RISKS OF TYPE 2 DIABETES

The risks of type 2 diabetes are well documented; coronary heart disease, dyslipidaemia, blindness, renal failure, amputation and so on. Failing to diagnose the condition, and thus missing the opportunity to prevent the sequelae, is a costly error and an illustration that obesity must not be ignored; 10% of NHS resources are spent on diabetes and its complications, on behalf of only 3% of the population. WHO fact sheet 138 describes diabetes as the most important consequence of obesity. There are currently estimated to be over 150 million cases worldwide, a number that is likely to double by 2025.
One of the most disturbing aspects of the increasing numbers of people with type 2 diabetes is the fact that adult-onset diabetes is now being seen in children as young as 10. Until recently, type 2 diabetes was unknown in children – it was usually restricted to adults over the age of 40. However, because of the increasing levels of childhood obesity it is now being seen in grossly obese children (weighing 20 stone or more). Although the phenomenon was initially reported in the US, the first cases of childhood-onset type 2 diabetes are being seen in the UK. Children such as these have a whole lifetime in which to develop the complications of diabetes, not to mention the comorbidities of obesity itself. Their shortened life expectancy has made some commentators believe that the current generation will be the first in which parents consistently outlive their children.
*2/312/5*

RISKS OF TYPE 2 DIABETESThe risks of type 2 diabetes are well documented; coronary heart disease, dyslipidaemia, blindness, renal failure, amputation and so on. Failing to diagnose the condition, and thus missing the opportunity to prevent the sequelae, is a costly error and an illustration that obesity must not be ignored; 10% of NHS resources are spent on diabetes and its complications, on behalf of only 3% of the population. WHO fact sheet 138 describes diabetes as the most important consequence of obesity. There are currently estimated to be over 150 million cases worldwide, a number that is likely to double by 2025.One of the most disturbing aspects of the increasing numbers of people with type 2 diabetes is the fact that adult-onset diabetes is now being seen in children as young as 10. Until recently, type 2 diabetes was unknown in children – it was usually restricted to adults over the age of 40. However, because of the increasing levels of childhood obesity it is now being seen in grossly obese children (weighing 20 stone or more). Although the phenomenon was initially reported in the US, the first cases of childhood-onset type 2 diabetes are being seen in the UK. Children such as these have a whole lifetime in which to develop the complications of diabetes, not to mention the comorbidities of obesity itself. Their shortened life expectancy has made some commentators believe that the current generation will be the first in which parents consistently outlive their children.*2/312/5*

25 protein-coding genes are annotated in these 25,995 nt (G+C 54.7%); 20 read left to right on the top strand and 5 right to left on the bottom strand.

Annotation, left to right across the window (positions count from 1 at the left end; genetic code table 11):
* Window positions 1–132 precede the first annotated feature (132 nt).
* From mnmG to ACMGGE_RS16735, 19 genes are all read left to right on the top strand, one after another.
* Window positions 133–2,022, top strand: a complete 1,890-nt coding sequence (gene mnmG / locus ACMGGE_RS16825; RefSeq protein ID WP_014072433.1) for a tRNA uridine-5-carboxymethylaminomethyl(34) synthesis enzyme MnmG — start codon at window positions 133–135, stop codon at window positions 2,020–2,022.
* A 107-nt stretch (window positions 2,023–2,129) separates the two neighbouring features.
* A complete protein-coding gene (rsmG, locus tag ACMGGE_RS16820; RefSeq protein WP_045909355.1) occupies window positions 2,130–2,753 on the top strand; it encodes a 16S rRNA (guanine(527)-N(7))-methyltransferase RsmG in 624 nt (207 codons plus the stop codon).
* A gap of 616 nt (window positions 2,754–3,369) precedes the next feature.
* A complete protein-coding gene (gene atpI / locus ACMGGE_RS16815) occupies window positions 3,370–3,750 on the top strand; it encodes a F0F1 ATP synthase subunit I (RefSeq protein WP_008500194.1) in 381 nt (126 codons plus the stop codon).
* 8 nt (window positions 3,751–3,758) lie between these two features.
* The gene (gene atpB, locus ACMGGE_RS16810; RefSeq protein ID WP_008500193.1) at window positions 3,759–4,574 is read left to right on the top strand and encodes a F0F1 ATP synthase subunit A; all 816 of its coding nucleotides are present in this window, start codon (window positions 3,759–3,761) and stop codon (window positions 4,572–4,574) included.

Share and Enjoy:
  • Digg
  • Sphinn
  • del.icio.us
  • Facebook
  • LinkedIn
  • Reddit
  • StumbleUpon
  • Twitter
  • Yahoo! Bookmarks

Random Posts

Comments are closed.